Maybe the architecture of the Clipper Card makes it hard to deliver a more flexible payment experience. But here in the heart of Silicon Valley, many CalTrain riders carry smartphones, and there are any number of mobile payment companies—startup's and established companies. So why not partner with someone to offer a smartphone-based payment option?

Convert Unticketed Passengers to Paying Customers

As I mentioned earlier, you can't just walk onto CalTrain and buy a ticket. CalTrain is a "proof of payment" system, meaning you have to be able to prove you've purchased a ticket or face the possibility of a large fine.

In all the time I've been riding CalTrain, I can't recall an interaction with an unticketed passenger that was the result of someone trying to get a free ride. Inevitably, the offending person had a problem getting a proper ticket, got frustrated/confused, and boarded the train anyway. Then there's a discussion (sometimes tearful) between the train conductor and the passenger. The conductor has to play the "heavy" (a role they don't enjoy) and threaten to write a ticket, but they don't have an incentive to do this as they're busy checking everyone else's tickets and making sure the train runs on time.

A much better solution would be to have a way of selling a ticket to the ticketless passenger. CalTrain could make the ticket very expensive as a disincentive to relying on this method for buying tickets. Companies like Square offer very simple card-reader capabilities that work with a smartphone to process payments.

Partner with Large Employers

Remember the "80-20 Rule"? How about partnering with large employers, like Google, Facebook, LinkedIn, Lockheed and so on? Give these companies some incentive to encourage ridership among their employees—special shuttles, discounts, etc. Getting a few of these companies lined up gets you to a large portion of the potential ridership.

Make it Hip

Department of Obscure References

How about giving people a reason to feel good about riding the train? Some of the riders who bring their bikes are making a statement about avoiding oil consumption and the like. How about letting people know how much CO2 emissions they've avoided by riding the train?

Focus on Your Customers, and the Funding Will Follow

Maybe agencies like CalTrain focus on making sure they can serve all constituents equally. For instance, perhaps the idea of paying via smartphone was rejected because not everyone has a smartphone. I'm in favor of making sure that everyone has access to public transportation. But implementing programs that require everyone to be served equally doesn't work. Or it works too well—everyone is served equally poorly. It makes much more sense to provide a great experience to those riders that are choosing to ride, and let their ridership subsidize those that are riding the train out of necessity.

If you're a non-profit or other ortganization dependent on goverment funds as well as paying customers to survice, how do you want to succeed? Do you want to convince the public and your funders that y ou deserve to exist? Or do you want to make people feel like they can't live without you, that it's easy to say "yes"?

Social Media: DVR Killer?

I remember (from my visits using The Wayback Machine) when certain hit shows like MASH and Friends had their final episode, and people would gather at someone's house to watch together.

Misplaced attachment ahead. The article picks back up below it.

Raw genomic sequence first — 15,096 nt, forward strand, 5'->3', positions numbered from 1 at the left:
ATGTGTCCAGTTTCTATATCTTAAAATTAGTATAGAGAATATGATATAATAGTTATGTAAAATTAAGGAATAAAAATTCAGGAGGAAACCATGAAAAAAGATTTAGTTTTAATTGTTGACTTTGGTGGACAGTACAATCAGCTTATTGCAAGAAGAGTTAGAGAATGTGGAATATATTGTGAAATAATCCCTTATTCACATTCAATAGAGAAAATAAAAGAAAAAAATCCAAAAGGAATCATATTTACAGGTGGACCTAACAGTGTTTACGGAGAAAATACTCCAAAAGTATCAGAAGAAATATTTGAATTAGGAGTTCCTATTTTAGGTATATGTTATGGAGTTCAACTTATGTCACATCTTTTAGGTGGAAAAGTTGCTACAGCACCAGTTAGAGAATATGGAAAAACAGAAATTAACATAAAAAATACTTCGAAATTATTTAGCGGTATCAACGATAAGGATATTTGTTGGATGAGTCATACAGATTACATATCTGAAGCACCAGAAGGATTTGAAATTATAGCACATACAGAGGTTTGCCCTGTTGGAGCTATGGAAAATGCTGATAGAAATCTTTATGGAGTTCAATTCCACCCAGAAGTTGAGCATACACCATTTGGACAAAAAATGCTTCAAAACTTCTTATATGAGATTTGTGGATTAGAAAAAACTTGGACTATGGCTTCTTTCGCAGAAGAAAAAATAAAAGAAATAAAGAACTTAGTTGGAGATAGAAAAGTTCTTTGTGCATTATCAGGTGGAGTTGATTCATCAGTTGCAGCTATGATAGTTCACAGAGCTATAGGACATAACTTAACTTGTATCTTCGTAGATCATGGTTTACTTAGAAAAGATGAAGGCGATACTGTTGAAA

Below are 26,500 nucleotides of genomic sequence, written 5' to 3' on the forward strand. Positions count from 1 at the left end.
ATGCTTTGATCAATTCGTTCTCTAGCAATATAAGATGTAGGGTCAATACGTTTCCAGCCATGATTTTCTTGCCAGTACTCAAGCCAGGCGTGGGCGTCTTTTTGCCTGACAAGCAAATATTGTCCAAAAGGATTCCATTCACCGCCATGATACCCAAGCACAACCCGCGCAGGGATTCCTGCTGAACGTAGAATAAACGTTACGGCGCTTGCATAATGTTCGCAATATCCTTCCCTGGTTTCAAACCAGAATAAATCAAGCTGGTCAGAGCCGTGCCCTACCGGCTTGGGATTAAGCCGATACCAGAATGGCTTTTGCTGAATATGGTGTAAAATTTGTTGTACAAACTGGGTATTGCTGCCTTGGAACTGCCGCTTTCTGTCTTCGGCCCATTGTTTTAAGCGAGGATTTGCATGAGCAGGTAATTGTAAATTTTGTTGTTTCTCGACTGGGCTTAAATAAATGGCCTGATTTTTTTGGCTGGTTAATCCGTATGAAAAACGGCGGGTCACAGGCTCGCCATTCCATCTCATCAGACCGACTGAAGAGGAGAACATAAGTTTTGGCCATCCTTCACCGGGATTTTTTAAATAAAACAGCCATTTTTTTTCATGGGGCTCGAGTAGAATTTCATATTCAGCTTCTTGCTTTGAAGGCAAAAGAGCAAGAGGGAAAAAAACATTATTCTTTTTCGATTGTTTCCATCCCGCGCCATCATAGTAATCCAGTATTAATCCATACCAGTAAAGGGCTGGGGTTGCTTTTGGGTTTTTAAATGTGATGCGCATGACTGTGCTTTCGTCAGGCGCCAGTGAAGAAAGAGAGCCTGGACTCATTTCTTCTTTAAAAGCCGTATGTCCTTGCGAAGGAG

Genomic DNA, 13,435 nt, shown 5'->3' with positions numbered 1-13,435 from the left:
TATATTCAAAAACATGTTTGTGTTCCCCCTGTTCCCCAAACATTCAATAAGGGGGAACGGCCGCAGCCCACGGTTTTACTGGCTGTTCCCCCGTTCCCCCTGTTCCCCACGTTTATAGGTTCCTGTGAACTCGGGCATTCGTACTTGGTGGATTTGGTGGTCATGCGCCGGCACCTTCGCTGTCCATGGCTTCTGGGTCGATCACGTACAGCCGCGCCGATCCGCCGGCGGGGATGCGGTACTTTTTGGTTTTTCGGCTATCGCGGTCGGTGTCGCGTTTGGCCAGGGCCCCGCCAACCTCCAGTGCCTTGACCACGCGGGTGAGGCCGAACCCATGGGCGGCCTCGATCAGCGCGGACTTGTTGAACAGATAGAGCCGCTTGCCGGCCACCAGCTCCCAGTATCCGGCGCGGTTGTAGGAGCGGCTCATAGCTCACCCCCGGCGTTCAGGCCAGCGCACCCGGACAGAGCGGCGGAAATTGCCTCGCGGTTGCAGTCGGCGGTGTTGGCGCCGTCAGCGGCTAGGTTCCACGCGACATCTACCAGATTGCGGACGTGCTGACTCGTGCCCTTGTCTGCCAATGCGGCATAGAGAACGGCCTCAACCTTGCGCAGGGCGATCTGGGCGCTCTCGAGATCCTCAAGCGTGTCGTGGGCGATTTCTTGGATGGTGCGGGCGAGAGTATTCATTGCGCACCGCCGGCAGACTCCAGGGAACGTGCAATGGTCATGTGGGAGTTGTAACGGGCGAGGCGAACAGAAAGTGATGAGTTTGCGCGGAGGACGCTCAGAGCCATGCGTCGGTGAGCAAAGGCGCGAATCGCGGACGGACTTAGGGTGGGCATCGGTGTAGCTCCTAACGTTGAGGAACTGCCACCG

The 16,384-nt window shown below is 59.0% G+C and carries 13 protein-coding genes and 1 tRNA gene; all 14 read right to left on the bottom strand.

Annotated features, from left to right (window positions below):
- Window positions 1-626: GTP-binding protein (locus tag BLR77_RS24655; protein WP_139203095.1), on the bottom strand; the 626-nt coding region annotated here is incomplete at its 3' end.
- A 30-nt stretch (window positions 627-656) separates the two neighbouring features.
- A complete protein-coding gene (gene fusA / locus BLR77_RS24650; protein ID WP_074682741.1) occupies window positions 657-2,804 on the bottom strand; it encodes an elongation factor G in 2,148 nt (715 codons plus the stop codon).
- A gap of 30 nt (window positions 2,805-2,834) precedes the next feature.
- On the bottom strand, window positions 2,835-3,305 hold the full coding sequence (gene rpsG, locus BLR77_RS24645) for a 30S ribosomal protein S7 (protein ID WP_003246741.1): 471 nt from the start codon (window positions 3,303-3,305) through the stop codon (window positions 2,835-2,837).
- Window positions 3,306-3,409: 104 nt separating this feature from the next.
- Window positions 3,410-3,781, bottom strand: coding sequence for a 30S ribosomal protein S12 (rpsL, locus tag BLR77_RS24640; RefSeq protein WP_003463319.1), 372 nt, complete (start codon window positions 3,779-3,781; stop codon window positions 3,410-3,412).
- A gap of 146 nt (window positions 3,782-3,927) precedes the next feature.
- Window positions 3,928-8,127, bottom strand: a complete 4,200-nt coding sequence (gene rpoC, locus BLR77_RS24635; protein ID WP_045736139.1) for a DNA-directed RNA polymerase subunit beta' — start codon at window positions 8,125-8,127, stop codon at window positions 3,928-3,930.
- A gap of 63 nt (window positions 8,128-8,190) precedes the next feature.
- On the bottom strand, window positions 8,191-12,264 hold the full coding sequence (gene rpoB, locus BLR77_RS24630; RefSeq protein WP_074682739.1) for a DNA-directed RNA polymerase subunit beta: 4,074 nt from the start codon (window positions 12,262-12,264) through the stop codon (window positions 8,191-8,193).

Then along came the DVR—Digital Video Recorder, the collective noun version of TiVO—and forevermore we were "time shifting"… recording shows and watching them whenever we wanted, as opposed to when the networks wanted. Media people wrung their hands and worried that this was the end of television advertising, since viewers now had the opportunity to fast-forward past the commercials.

Fast forward to the world of social media. People at an event are "live-tweeting", meaning you're getting a stream of messages that are directly or indirectly telling you what's happening at the event. So for instance, you didn't have to be watching or listening to know how the Stanford-Oklahoma State football game was going… Cheer, groan, cheer, etc.

And if they're not tweeting, they're using Facebook. Or texting. Or using any of a number of other commenting and sharing services. What's happening here is that the community that at one time would have gathered in someone's house, or a bar, or at the event itself, is now gathering in a virtual way. We're all watching, and social media gives us a way of staying connected and sharing the experience.

And here's where the traditional media people should pay attention. The trick is, you can only connect and share as the event is happening. If you recorded the Stanford-Oklahoma State game for later viewing, all this sharing is going to ruin the ending. And if you want to connect and share, you have to do it live. Which means you have to watch the commercials.

So if the traditional media people are on their game, they'll be creating all kinds of opportunities to share their shows, games, tournaments and so on as events.

Fast-forward that.

Road Show Road Kill

I'm doing some consulting these days, and one of my assignments is to help a small managed service provider transition into selling cloud-based services. It's fun work, as it puts me at the intersection of sales and product.

As part of this work, I attended a "road show" put on by one of the (very large) companies whose products/services we currently sell. The focus was on their "cloud" service offerings, and the audience was schmo's like me looking to figure out how to sell these kinds of services… without drowning in a sea of collateral and sales documents available on the company's web site.